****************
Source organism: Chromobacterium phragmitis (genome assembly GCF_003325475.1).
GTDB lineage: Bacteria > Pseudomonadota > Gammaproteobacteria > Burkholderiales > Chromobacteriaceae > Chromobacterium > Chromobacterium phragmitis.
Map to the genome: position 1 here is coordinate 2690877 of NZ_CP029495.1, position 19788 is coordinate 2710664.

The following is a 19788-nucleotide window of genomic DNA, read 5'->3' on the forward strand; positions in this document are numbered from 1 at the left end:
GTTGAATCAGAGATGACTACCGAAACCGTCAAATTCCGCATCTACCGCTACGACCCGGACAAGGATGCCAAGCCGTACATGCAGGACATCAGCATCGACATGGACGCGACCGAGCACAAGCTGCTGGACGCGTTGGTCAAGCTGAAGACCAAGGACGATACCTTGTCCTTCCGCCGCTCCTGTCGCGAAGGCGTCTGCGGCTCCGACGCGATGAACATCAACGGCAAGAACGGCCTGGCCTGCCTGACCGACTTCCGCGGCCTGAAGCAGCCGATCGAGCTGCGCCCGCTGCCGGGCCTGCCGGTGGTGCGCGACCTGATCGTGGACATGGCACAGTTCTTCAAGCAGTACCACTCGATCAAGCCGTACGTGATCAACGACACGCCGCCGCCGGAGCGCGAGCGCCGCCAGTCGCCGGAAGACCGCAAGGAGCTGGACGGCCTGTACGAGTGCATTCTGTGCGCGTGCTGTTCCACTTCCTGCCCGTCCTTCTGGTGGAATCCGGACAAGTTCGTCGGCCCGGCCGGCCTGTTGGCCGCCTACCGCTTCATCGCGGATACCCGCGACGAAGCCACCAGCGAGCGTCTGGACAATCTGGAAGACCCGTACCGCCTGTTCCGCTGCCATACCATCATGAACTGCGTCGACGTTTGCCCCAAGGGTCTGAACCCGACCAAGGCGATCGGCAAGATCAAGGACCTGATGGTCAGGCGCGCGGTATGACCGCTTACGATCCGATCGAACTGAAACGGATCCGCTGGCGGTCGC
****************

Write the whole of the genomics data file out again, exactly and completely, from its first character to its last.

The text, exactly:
Source organism: Chromobacterium phragmitis (genome assembly GCF_003325475.1).
GTDB lineage: Bacteria > Pseudomonadota > Gammaproteobacteria > Burkholderiales > Chromobacteriaceae > Chromobacterium > Chromobacterium phragmitis.
Map to the genome: position 1 here is coordinate 2690877 of NZ_CP029495.1, position 19788 is coordinate 2710664.

The following is a 19788-nucleotide window of genomic DNA, read 5'->3' on the forward strand; positions in this document are numbered from 1 at the left end:
GTTGAATCAGAGATGACTACCGAAACCGTCAAATTCCGCATCTACCGCTACGACCCGGACAAGGATGCCAAGCCGTACATGCAGGACATCAGCATCGACATGGACGCGACCGAGCACAAGCTGCTGGACGCGTTGGTCAAGCTGAAGACCAAGGACGATACCTTGTCCTTCCGCCGCTCCTGTCGCGAAGGCGTCTGCGGCTCCGACGCGATGAACATCAACGGCAAGAACGGCCTGGCCTGCCTGACCGACTTCCGCGGCCTGAAGCAGCCGATCGAGCTGCGCCCGCTGCCGGGCCTGCCGGTGGTGCGCGACCTGATCGTGGACATGGCACAGTTCTTCAAGCAGTACCACTCGATCAAGCCGTACGTGATCAACGACACGCCGCCGCCGGAGCGCGAGCGCCGCCAGTCGCCGGAAGACCGCAAGGAGCTGGACGGCCTGTACGAGTGCATTCTGTGCGCGTGCTGTTCCACTTCCTGCCCGTCCTTCTGGTGGAATCCGGACAAGTTCGTCGGCCCGGCCGGCCTGTTGGCCGCCTACCGCTTCATCGCGGATACCCGCGACGAAGCCACCAGCGAGCGTCTGGACAATCTGGAAGACCCGTACCGCCTGTTCCGCTGCCATACCATCATGAACTGCGTCGACGTTTGCCCCAAGGGTCTGAACCCGACCAAGGCGATCGGCAAGATCAAGGACCTGATGGTCAGGCGCGCGGTATGACCGCTTACGATCCGATCGAACTGAAACGGATCCGCTGGCGGTCGC